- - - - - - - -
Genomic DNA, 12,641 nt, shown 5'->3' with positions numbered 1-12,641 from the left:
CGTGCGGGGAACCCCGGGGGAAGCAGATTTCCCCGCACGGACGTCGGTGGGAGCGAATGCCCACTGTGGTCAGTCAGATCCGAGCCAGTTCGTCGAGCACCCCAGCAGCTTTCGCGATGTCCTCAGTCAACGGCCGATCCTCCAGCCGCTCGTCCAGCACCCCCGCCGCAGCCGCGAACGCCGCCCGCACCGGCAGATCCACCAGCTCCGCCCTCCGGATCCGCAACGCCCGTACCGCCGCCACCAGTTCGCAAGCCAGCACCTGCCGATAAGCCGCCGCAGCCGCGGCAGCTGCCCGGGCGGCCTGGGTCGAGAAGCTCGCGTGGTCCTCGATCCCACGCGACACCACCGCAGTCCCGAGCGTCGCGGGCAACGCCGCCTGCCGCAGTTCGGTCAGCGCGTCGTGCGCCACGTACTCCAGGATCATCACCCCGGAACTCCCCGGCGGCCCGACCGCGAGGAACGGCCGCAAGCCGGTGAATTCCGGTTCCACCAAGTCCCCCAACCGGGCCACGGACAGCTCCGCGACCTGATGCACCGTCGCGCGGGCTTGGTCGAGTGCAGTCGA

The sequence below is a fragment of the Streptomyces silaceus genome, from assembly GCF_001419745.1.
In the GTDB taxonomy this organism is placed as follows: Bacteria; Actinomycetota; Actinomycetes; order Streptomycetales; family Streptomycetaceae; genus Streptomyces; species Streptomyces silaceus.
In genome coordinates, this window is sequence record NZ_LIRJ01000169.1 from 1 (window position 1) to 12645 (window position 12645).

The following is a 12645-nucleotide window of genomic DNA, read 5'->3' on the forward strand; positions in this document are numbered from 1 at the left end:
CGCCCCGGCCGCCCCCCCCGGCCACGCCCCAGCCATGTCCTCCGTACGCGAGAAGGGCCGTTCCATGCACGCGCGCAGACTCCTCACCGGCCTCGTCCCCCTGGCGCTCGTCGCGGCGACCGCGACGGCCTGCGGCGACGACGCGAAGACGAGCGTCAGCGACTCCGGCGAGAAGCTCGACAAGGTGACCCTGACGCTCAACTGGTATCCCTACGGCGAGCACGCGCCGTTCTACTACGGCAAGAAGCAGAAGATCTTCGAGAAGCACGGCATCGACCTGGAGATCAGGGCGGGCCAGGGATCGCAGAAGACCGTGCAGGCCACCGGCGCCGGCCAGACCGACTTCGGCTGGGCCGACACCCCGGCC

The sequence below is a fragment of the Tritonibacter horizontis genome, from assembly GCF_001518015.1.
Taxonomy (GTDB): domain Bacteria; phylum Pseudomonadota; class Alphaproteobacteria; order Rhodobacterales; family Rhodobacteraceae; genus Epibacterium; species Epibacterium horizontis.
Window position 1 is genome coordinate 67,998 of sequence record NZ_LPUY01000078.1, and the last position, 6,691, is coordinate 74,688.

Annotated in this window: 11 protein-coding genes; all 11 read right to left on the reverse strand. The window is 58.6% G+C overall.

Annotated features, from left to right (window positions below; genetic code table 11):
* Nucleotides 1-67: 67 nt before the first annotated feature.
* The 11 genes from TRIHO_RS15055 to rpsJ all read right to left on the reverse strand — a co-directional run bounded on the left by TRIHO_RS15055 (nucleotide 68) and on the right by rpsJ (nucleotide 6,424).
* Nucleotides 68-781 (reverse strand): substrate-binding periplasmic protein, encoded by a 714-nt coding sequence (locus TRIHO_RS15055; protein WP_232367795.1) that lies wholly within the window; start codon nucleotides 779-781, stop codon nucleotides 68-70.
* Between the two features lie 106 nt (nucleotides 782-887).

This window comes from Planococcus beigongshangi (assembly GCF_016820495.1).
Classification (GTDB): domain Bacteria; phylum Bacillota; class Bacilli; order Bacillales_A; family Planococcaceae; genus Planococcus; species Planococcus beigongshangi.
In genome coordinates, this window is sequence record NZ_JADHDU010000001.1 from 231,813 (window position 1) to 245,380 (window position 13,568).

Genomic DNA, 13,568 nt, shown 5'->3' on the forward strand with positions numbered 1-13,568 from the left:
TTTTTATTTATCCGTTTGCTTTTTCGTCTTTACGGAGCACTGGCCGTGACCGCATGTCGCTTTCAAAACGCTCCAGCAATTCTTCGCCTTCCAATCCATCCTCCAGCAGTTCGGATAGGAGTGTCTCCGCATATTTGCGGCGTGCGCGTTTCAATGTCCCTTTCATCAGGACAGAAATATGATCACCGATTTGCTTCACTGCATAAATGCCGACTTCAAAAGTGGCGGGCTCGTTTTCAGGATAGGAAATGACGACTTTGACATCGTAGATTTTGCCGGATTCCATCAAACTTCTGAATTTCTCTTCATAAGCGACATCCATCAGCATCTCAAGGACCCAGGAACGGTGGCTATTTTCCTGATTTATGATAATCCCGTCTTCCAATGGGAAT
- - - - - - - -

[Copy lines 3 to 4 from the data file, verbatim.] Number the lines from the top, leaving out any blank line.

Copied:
The sequence below is a fragment of the Streptomyces silaceus genome, from assembly GCF_001419745.1.
In the GTDB taxonomy this organism is placed as follows: Bacteria; Actinomycetota; Actinomycetes; order Streptomycetales; family Streptomycetaceae; genus Streptomyces; species Streptomyces silaceus.